One of the treasured photographs in the Valvano family collection is that of Jim and his father, longtime prep coach Rocco Valvano, hugging and talking after the victory.

Rocco Valvano had assured his son years earlier that he would one day win the national championship. In fact, when Rocco Valvano heard about his son's goal of an NCAA title, he invited him to the family's house, took him up to the bedroom and showed him two suitcases in the closet.

"I'm taking these two suitcases with me when you win the NCAA title," Rocco Valvano said. "You're going to win it, and I'm going to be there."

Bob Valvano beams when he tells this story.

"I later asked Jim what dad was saying to him at that moment when the picture was taken, and he said, 'I knew your dream was going to come true; I knew you were going to do it!'" Bob Valvano said.

And he did.

Bob Valvano has written a book, "The Gifts of Jimmy V," and a majority of the proceeds go to the Jimmy V Foundation, which recently surpassed the $22 million plateau.

One of the main points of Valvano's book is that ordinary people can do extraordinary things.

When he was only 25, Jim Valvano wrote his life's goals on an index card. The goals included winning the NCAA championship, making the Hall of Fame, appearing on "The Tonight Show" and earning a million dollars.

Incredibly, Valvano accomplished practically every one of those goals he scribbled on the index card, which today sits on Nick Valvano's desk, in North Carolina.

"My brother was one of the most ordinary people I knew," said Bob Valvano, who shared a bedroom with Jim during their childhood years, in Long Island. "He had a bad sinus condition and skinny legs, and he went on to make almost all of his dreams come true."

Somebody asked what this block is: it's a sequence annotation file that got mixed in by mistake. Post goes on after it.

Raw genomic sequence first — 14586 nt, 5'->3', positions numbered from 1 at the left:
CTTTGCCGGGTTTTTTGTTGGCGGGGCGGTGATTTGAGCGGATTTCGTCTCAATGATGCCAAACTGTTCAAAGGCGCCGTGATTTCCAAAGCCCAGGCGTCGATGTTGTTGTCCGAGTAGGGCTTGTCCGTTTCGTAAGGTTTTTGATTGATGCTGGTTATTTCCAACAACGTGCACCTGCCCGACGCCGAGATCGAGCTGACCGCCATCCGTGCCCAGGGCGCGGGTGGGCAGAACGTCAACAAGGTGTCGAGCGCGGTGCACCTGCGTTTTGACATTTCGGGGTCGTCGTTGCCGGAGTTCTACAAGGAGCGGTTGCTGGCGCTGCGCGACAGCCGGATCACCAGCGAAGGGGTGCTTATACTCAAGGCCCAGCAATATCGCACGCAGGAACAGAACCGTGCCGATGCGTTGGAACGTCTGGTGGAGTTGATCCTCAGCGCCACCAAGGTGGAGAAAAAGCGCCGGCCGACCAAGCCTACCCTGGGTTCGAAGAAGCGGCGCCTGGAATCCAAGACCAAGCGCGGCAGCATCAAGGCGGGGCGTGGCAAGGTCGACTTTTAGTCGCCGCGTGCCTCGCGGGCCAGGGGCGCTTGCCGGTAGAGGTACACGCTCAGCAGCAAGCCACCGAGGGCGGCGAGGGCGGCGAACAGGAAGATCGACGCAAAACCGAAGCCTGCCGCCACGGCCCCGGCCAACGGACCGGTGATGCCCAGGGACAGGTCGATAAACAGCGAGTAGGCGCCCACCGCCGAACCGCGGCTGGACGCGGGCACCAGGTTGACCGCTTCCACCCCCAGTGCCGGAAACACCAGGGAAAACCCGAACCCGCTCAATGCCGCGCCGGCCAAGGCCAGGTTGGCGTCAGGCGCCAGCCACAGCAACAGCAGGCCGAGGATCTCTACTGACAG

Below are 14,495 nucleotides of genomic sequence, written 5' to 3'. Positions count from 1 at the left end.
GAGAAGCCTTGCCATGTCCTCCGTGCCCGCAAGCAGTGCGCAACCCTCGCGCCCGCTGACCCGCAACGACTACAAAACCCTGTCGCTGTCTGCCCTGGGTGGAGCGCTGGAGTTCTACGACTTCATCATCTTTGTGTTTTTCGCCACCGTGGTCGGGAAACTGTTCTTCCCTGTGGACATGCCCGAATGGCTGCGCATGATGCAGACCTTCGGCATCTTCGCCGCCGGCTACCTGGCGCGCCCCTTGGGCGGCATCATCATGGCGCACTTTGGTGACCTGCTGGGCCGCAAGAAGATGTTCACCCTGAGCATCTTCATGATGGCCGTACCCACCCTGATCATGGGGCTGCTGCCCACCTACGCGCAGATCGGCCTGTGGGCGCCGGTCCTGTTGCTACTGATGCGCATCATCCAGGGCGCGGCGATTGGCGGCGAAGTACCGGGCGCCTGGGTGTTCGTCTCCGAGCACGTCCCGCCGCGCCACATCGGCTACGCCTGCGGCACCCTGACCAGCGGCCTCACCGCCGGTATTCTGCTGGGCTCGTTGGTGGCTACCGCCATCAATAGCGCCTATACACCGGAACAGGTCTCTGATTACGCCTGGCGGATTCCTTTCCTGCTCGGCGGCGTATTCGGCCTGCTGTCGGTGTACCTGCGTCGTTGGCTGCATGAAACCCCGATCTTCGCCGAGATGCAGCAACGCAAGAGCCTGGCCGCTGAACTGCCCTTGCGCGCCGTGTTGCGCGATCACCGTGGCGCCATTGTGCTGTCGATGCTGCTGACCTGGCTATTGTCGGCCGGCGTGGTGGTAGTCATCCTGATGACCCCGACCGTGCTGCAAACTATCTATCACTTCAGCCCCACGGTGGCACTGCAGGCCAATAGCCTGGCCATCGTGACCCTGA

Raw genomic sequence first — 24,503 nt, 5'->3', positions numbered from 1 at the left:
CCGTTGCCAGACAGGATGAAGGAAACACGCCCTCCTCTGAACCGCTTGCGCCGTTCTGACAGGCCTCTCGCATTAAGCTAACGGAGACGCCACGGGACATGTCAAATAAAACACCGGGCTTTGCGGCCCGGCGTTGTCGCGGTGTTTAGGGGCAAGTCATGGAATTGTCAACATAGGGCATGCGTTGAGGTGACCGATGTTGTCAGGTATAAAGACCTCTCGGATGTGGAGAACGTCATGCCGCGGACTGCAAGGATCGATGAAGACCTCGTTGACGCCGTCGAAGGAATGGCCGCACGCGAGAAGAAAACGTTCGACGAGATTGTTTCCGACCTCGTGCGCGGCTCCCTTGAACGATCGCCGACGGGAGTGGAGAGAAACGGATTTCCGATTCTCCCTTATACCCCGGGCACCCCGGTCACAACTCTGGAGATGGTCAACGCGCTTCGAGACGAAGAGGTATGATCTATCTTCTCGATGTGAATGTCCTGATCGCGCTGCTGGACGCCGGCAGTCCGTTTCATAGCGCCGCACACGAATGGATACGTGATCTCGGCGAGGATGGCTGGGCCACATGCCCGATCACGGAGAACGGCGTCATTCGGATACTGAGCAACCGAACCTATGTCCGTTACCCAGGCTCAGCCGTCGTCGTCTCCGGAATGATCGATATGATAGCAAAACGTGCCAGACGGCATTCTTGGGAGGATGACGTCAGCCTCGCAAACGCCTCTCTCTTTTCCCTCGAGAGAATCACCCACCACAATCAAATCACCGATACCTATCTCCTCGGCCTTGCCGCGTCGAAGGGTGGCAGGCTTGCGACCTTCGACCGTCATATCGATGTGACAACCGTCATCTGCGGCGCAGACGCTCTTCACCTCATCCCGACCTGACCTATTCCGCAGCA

Bob Valvano is helping to keep his brother's dream of finding a cure for cancer alive through his work with the Jimmy V Foundation.

"Personally, this gives me a way to deal with Jim's passing," Valvano said. "I miss him every day. I feel like maybe in some way his passing has made the world better for somebody else out there. Somebody is going to be cured because of this."

Valvano recently received a letter from a man who saw one of his presentations. The man had been feeling fine, but he decided to visit his doctor for a checkup.

The doctor discovered that the man was in the early stages of colon cancer.

"If it's detected early enough, you can do something about it," Valvano said. "We're hopeful that Jim's speech and his passing will help somebody else."

Valvano introduced the high school kids to Jim's famous speech, which he gave at the ESPY Awards, in 1993, six weeks before he died. Bob played the tape of a frail-looking Jim delivering the speech of a lifetime: "Don't give up, don't ever give up!"

His words pack a punch to this day.

"Cancer can take away my physical abilities, but it can't touch my heart, my mind or my soul," Valvano said. "Those three things will live on forever."

Thanks to the Jimmy V Foundation, Jim Valvano's spirit will as well.